関 恒樹 Koki Seki, Ph.D.

Laboratory of Cultural Anthropology of Social Development and Globalization

社会開発とグローバル化の文化人類学 研究室

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My research interest is focused on examining various issues that emerge in the process of development and globalization through the approaches of cultural anthropology and Southeast Asian regional studies. The research recognizes “development and globalization” as an arena where various cultures and systems meet, interact, and negotiate with one another in the contemporary world. By focusing on development and globalization – a (post) modern device of knowledge and power – an examination is conducted on how the relationship among individual, the family, the community, society, and the state are being reconfigured, and, accordingly, how the “intimate sphere” and the “public sphere” are transformed and intermingled each other with the contemporary transitions of globalizing world. Through such inquiry, the discussion is made on what alternative institutions, values, and vision become necessary in the contemporary world.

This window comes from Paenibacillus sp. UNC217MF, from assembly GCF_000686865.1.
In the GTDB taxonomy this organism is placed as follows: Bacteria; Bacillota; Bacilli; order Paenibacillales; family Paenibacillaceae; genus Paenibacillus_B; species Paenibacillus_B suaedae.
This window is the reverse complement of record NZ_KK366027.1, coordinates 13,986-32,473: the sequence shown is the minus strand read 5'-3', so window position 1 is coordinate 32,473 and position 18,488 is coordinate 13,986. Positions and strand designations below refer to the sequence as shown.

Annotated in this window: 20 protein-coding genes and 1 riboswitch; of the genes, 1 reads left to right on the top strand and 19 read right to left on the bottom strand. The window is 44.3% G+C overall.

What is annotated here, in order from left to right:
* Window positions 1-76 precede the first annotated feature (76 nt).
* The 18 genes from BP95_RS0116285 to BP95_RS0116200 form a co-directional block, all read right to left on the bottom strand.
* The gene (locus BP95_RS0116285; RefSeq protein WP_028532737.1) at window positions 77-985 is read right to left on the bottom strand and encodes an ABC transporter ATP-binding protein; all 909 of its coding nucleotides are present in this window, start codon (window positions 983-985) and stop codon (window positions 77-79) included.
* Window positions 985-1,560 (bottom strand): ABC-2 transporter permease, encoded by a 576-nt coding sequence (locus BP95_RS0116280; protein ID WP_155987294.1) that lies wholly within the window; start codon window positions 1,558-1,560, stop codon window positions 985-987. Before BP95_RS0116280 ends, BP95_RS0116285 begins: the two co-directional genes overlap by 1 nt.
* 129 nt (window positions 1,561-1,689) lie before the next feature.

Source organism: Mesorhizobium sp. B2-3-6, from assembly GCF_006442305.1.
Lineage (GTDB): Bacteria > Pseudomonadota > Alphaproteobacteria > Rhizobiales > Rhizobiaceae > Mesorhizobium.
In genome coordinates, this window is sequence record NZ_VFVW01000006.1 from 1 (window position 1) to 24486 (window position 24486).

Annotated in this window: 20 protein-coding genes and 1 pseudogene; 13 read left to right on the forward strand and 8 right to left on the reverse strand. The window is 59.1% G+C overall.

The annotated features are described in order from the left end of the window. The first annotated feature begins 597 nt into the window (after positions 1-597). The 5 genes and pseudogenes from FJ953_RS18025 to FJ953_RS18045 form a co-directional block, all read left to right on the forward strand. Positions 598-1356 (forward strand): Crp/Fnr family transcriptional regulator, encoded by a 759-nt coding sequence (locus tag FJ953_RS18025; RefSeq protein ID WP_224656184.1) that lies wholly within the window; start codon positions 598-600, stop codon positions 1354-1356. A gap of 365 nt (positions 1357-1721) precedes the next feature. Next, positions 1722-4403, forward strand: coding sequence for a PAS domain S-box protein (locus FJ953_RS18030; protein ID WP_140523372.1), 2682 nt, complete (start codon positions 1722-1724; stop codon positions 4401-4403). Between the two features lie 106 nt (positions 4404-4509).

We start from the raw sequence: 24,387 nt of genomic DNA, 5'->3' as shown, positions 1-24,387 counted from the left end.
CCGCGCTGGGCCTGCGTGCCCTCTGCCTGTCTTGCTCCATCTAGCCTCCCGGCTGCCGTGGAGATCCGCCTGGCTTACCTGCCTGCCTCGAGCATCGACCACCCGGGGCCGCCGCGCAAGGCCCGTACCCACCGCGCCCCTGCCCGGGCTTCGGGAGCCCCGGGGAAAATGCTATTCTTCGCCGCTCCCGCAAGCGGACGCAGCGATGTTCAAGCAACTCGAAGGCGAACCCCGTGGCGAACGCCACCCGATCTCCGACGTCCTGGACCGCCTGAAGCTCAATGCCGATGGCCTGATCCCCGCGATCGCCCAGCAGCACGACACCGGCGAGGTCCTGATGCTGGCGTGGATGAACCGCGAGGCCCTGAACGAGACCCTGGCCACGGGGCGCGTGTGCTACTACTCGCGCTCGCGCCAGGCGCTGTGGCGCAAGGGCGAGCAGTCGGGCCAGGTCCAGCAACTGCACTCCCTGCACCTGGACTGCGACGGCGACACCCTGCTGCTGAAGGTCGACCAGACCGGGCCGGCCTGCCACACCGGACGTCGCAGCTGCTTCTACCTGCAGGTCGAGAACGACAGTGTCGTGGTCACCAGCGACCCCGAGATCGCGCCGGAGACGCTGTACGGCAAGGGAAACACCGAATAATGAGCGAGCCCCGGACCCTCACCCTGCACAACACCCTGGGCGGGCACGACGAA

Particularly, what are the predicaments, dilemmas, possibilities and “hope” that we can find in the cases of the developing countries with so-called “weak states”, which had been experiencing an unique path quite different from the countries of the West (including Japan) which had gone through the modern welfare states? In order to pursue these problems, researches are made on such topics as; the social development and government of urban poor communities, governmentality in  transnational social fields, and also political ecology of natural resource management. The research sites include the Philippines, Japan, and, recently, the United States. (Photo: A Visayan fishing village)



In pursuing relevant research, a cultural anthropological approach is adopted in which both an ethnography based on a “thick description” of multiple and complex social relationships and social events in the locality, and an accompanying field work that develops rapport among the people in the field are considered vital. Thus, cultural anthropology attempts to deal critically with the institution, knowledge, and theory that have universal relevance and view these from a local perspective which is ultimately gained through active participation in the life world of different cultures. Moreover, a regional studies approach is taken in order to respond to the global issues in the contemporary world by focusing on the uniqueness of the local society (Photo: Fieldwork course in Kita-hiroshima Town).

Koki Seki is an Associate Professor in the Graduate School for International Development and Cooperation of the Hiroshima University where interested students and related research collaboration are most welcome.

Email seki{at}hiroshima-u.ac.jp.